4 Standard-setting by international organizations
If one of the main reasons why international organizations are set up is to perform a specific function, it follows that they may be expected to set standards relevant to that function. Put simply, if the task of the WHO is to safeguard global public health,111 then it may be expected that the WHO can at least help define what “global public health” should mean, and may also express some thoughts on how best to achieve global public health. Here, however, a tension may set in with respect to the member states: these may entertain their own ideas as to what “global public health” stands for and how best to achieve it. And those member state ideas may be influenced by a number of domestic factors, ranging from the natural presence of disease-carrying animals on their territory to electoral support by pharmaceutical companies.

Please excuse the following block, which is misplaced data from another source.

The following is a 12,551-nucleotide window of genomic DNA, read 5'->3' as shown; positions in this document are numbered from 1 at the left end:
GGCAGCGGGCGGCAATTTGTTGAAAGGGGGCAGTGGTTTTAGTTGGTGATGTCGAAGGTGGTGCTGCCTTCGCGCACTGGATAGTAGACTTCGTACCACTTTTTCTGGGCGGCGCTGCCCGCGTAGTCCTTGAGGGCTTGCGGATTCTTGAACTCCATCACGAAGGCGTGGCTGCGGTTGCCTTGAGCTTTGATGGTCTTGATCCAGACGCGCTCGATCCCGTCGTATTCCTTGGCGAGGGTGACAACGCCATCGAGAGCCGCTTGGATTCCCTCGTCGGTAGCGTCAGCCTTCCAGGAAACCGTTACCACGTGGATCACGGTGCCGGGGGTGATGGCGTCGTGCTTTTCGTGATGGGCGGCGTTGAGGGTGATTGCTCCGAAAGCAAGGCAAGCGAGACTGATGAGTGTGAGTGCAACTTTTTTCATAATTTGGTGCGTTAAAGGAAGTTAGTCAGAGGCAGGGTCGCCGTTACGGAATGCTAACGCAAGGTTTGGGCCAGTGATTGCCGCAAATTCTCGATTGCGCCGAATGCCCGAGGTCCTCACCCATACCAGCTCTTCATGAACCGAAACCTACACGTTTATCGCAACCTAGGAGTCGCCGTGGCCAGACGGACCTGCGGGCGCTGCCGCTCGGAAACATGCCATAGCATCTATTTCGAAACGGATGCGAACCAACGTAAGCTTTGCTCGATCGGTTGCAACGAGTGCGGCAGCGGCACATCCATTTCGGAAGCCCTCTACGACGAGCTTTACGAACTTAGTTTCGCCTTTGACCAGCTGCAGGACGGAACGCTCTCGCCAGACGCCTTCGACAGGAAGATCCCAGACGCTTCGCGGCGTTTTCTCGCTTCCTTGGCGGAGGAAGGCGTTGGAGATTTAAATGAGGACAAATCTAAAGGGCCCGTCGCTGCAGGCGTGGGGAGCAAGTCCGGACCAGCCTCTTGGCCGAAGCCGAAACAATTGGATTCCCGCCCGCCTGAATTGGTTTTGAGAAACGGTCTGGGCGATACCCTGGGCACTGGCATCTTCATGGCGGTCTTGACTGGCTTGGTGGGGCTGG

As a result, there are at the end of the day not all that many organizations that can actually enact instruments with the effect of law, in other words, general and abstract, applicable to the public at large, and with binding effect – the EU is perhaps the best-known example.112 In addition, some organizations (or organs thereof) can take administrative decisions: applying pre-existing law to situations brought to their attention. Here the Security Council of the UN is perhaps the most useful illustration. As will be seen, however, the line between law-making and administration is a fine one. A third category of relevant decisions relates...
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